Former L.A. supervisor speaks at PSA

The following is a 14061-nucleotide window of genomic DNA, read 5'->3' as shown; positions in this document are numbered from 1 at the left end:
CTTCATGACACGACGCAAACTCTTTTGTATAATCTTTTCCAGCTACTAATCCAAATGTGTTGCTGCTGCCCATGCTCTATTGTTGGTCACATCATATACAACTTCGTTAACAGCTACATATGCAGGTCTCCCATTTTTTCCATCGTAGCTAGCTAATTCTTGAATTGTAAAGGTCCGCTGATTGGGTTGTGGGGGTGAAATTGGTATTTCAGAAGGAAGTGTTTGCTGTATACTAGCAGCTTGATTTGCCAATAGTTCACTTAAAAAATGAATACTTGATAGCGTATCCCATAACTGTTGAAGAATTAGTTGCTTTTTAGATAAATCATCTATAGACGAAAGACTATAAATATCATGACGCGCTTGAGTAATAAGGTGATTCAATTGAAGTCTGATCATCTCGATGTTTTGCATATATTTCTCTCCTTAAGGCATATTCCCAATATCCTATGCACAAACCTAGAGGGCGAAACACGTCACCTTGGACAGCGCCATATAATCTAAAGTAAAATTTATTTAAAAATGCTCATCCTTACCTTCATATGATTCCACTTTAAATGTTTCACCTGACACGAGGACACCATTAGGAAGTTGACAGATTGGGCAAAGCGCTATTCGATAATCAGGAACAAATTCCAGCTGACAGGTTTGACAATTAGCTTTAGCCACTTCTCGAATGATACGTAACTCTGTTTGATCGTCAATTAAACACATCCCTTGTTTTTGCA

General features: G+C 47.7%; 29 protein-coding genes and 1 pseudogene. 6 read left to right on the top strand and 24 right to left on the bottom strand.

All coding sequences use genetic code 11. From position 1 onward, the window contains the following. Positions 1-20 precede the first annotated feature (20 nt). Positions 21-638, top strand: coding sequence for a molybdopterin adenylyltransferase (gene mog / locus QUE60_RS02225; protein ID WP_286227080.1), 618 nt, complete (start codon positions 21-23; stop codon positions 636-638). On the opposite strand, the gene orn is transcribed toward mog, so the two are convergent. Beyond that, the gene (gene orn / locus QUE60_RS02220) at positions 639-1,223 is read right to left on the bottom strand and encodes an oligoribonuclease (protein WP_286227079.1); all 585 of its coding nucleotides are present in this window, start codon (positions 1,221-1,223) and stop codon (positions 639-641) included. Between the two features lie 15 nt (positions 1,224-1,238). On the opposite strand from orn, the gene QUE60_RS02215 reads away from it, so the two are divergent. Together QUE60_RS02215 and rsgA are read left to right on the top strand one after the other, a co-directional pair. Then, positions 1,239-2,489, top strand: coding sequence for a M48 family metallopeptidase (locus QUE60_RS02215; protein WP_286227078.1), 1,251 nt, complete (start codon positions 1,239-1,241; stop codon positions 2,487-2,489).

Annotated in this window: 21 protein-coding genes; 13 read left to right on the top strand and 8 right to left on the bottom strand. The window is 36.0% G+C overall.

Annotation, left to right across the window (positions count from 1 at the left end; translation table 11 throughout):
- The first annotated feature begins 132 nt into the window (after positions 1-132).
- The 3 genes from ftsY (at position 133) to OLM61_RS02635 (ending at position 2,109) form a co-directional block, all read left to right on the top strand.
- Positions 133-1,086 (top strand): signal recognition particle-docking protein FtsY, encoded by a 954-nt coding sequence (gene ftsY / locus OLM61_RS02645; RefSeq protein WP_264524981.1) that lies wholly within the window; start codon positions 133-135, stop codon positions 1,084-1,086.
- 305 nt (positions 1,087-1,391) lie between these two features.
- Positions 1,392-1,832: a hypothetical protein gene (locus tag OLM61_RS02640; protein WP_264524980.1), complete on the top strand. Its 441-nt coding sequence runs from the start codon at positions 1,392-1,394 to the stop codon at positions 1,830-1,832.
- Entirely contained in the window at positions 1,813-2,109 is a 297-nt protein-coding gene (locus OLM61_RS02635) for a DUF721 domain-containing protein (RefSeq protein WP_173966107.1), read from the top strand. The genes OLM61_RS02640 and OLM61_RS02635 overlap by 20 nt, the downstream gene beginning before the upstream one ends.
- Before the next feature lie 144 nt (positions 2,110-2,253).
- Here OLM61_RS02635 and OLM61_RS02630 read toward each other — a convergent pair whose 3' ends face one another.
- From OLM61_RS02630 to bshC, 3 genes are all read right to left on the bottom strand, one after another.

first_imgVeteran political activist and local elected official Gloria Molina met with the Political Students Assembly on Monday night to kick-off the organization’s semester events. Molina represented East Los Angeles on the Los Angeles County Board of Supervisors for 23 years before being termed out this December.Molina first entered elected office in 1982 as a State Assembly Member representing what was then the 56th district. In 1987, she was elected to the Los Angeles City Council where she represented District 1, and in 1991, she was elected to Los Angeles County Board of Supervisors. Molina is the first Latina in history to be elected to the California State Legislature, the Los Angeles City Council and the Los Angeles County Board of Supervisors.The event was organized by Emily Hodgkins, assistant director of PSA, and Edwin Saucedo, the executive director of PSA.“She’s a huge legend with great name recognition in the community. We got a lot of support from other student organizations on campus for this event,” said Saucedo.Molina discussed her experiences in government and in grassroots organizing. Molina became attracted to politics before she was old enough to vote, frustrated by the disenfranchisement and discrimination of those in her community.Molina was an integral part of the first “Chicana” feminist organization, Comisión Femenil Mexicana Nacional, where she served as president from 1975 to 1977. At the time, Latino rights organizations primarily dealt with discrimination against men, and feminist groups were mostly white. Molina found that dialogue in these types of groups was not inclusive, which prompted the creation of Comisión Femenil Mexicana Nacional. More than 200 women attended the organization’s first meeting, which Molina says, “proved that there was an appetite for discussion about Chicana issues.”Before being elected to office, Molina served in the White House as a deputy for presidential personnel during Jimmy Carter’s presidency.During 1980 congressional reapportionment, Molina faced pushback from Democratic party officials who told her that there was no room for a female on the party’s ticket. Soon, after a seat opened in California State Assembly, she entered the race, and despite having fewer financial resources and endorsements than her male competitor, Molina was able to win by rallying women in her community to go to the polls.“We demonstrated to men in the community that women would succeed if they had the opportunity. Women had the capability of running an effective campaigns… we could raise money and challenge men,” Molina said.As a State Assembly Member, Molina faced challenges as she fought against the Governor’s plans to build a state prison in her district, which is predominantly Latino. Once elected to Los Angeles City Council, she rallied an organization of concerned citizens called the “Mothers of East LA” to file a successful lawsuit against the prison’s construction, which would have been located in what is now the Arts District.Molina claimed that the biggest problem she has faced with grassroots organizing is getting people in the community to be responsive.“To them, you’re just another politician … You have to cut through all of the noise to really reach people. It’s not going to be easy. It’s going to be tough,” she said.Emily Hodgkins, one of the organizers of Monday night’s event, connected with Molina’s background in grassroots politics.“It’s particularly exciting to hear about the grassroots activism that [Molina] gave us a look into. We usually don’t see this perspective because ‘big money’ swallows up so much of the media’s attention,” said Hodgkins, a junior majoring in history.During the event, Molina also addressed the discrimination that she faced while in office.“If you read articles about me, you will always find an adjective before my name. I’m not the ‘powerful’ supervisor, I’m the ‘shrill’ supervisor. Men can do the same things that I do, but they’re treated differently by the press,” said Molina. “At the end of the day, I was elected to do a job. Not as a woman or as a Latina, but to represent all of my constituents.”Today, Molina is most proud of her work in combating homelessness in her district. She helped to create the Bell Shelter for homeless veterans in order to surround them by supportive services and mental health resources. During the event, Molina discussed her advocacy on issues such as environmental protection, gerrymandering and education.Currently, Molina is challenging incumbent Jose Huizar for his seat on the Los Angeles City Council in what is considered to be a highly competitive race. In November, Molina collected over 1600 signatures from 14th Council District to enter the race, rather than paying the race entry fee. The election will take place on March 3rd.last_img

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